Corner Brook hospital consultant in conflict of interest, says NDP
Local advocate doesn't like $1.7M contract either, saying 'Get it built.'
The latest contract for a new Corner Brook hospital is drawing criticism from both an advocacy group and a provincial opposition party.
The $1.7-million contract to EY, announced Sept. 8, means the consulting firm will act as procurement advisor for the hospital project.
A long-term care facility and an acute care centre will be built through a public-private partnership (P3), with EY onboard to oversee the project, and keep it on time and on budget.
NDP leader Earle McCurdy is alleging a potential conflict of interest over the choice of EY as advisor, because the company did an assessment in 2016 which recommended a public-private partnership.
He said the details of why a P3 was considered the better choice have never been fully revealed, and yet EY now has the contract to take the project to the next stage.
"EY advises the government, with a very secretive process. They say here's the best route, go the P3 route. And, lo and behold, in very short order, they get a very lucrative contract to start the implementation of that P3 that they recommended in the first place," said McCurdy.
"That sure sounds pretty cozy to me. I think there's a real conflict of interest in there."
The NDP and public sector unions maintain that a public-private partnership is not the most efficient or cost-effective way to build a public-sector building.
"We believe there's some serious problems with that. It's been shown in several other provinces and in other countries that the P3 is in fact considerably more expensive," said McCurdy.
Minister defends process
Steve Crocker, minister of transportation and works, said EY has experience with overseeing construction of 35 hospitals, and its proposal to government was chosen fairly and for good reason, after receiving two submissions from companies interested in the work.
"They were evaluated in three categories — experience and expertise, team composition, and personal experience. And EY scored the highest, and we awarded this to EY."
Crocker said the firm timelines discussed in government announcements earlier this year will be adhered to, including the plan to start construction of the long-term care facility this fall.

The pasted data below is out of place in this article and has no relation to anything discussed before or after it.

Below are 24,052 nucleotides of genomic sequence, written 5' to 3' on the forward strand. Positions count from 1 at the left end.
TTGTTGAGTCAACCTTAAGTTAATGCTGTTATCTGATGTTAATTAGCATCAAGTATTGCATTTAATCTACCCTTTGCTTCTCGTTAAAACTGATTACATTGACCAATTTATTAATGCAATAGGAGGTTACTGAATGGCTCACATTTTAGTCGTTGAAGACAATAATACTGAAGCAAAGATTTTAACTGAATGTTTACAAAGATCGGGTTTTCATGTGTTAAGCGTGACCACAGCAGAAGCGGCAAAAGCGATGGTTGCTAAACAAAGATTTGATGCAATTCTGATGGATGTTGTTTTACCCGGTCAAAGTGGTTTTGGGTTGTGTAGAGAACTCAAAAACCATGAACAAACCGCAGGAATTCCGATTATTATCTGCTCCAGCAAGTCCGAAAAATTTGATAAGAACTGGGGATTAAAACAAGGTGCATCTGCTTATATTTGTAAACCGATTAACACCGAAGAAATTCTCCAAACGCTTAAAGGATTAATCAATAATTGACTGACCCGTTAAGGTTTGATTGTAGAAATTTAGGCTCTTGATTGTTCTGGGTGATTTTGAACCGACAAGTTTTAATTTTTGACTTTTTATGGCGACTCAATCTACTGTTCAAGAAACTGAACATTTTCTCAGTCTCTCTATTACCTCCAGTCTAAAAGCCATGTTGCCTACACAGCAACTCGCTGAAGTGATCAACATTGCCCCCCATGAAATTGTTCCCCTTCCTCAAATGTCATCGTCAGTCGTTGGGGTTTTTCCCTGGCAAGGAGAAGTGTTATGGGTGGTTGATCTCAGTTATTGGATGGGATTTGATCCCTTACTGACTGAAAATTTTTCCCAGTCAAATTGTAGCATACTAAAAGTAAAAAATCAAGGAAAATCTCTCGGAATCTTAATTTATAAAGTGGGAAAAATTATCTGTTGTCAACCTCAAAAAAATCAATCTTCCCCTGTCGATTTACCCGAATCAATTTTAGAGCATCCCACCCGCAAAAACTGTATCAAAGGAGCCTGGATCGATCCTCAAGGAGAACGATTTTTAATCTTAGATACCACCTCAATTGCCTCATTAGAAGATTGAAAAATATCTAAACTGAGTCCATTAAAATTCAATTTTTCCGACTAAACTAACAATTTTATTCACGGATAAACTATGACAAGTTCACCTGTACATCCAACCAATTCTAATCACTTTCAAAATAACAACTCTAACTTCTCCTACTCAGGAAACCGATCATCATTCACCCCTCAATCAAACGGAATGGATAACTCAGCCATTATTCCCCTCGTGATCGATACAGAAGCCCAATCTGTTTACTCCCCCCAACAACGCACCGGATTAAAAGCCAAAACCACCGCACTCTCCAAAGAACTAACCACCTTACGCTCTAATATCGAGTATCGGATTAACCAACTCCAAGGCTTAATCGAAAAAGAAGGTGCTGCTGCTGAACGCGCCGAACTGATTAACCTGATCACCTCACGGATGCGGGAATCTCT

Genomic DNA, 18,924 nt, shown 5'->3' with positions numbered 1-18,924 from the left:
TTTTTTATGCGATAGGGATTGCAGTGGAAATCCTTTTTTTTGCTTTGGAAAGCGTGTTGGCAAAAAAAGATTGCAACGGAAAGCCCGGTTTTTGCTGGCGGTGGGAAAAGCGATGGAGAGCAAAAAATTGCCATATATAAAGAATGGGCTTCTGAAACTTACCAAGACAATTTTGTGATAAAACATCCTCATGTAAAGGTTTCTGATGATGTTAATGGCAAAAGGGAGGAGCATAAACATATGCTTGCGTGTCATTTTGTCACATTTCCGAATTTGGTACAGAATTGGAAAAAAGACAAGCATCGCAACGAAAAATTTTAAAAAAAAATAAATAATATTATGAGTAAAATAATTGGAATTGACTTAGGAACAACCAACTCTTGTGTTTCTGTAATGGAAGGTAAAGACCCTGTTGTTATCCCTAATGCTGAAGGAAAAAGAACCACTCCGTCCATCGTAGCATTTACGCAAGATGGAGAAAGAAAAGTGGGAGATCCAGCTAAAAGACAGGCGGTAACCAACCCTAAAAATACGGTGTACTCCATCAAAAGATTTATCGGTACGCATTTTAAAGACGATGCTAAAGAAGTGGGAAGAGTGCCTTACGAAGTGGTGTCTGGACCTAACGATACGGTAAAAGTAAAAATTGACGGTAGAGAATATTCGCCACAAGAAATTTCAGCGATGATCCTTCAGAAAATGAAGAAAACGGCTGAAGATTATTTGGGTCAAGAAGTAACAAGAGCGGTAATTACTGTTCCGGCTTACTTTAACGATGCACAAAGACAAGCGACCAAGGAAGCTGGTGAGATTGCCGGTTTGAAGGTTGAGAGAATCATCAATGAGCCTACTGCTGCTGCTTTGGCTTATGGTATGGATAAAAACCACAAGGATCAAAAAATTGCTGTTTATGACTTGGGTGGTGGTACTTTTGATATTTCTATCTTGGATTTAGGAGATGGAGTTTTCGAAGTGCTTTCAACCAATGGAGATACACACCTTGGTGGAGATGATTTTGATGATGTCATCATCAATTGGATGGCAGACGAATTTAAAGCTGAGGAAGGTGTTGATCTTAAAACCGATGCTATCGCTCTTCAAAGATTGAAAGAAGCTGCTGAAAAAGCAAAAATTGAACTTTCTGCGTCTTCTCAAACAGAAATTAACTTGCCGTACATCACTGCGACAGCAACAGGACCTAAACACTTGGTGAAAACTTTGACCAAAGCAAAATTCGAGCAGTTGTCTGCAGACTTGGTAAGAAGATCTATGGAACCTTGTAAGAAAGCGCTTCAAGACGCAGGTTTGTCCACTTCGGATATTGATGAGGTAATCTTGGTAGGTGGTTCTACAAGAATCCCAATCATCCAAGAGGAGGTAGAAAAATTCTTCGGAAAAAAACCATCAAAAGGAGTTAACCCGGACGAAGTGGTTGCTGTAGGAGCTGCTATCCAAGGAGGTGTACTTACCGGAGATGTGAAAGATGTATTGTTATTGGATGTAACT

He said the contract will be awarded within the next few weeks, with completion of the facility still set for 2019.
The hospital is a different story, with construction not expected to start until 2019 with completion in 2023.
'Get it built'
"It's time to get on with the building the hospital," said Gerald Parsons, vice-chair of the Western Hospital Action Committee. "If you're going to build it, get it built."
The hospital has been in the planning stage for several years, after the provincial Progressive Conservatives promised a new facility during the 2007 provincial election.
Parsons said a new hospital is desperately needed for the western region, and the promise was that construction on the long-term care part of the complex would start before the end of this year.
"This has been going on since 2007. If we don't see steel stuck this fall, I'll be very disappointed," he told the Corner Brook Morning Show.
Crocker said he understands people's eagerness and even impatience to see work start, but he claims the Liberal government is serious about delivering what was promised.
"They were hoodwinked from 2007 to 2015 when we had a government out announcing a hospital. Pretty much all they did with this hospital was announce it."
As for getting steel in the ground, as Parsons suggested, Crocker admitted that may not happen this year, but there will be work on site.
"There's a lot of early construction that's going to have to happen. There's going to be foundation work. We are committed to having a contractor on site this fall, and to start construction on the long-term care facility in Corner Brook."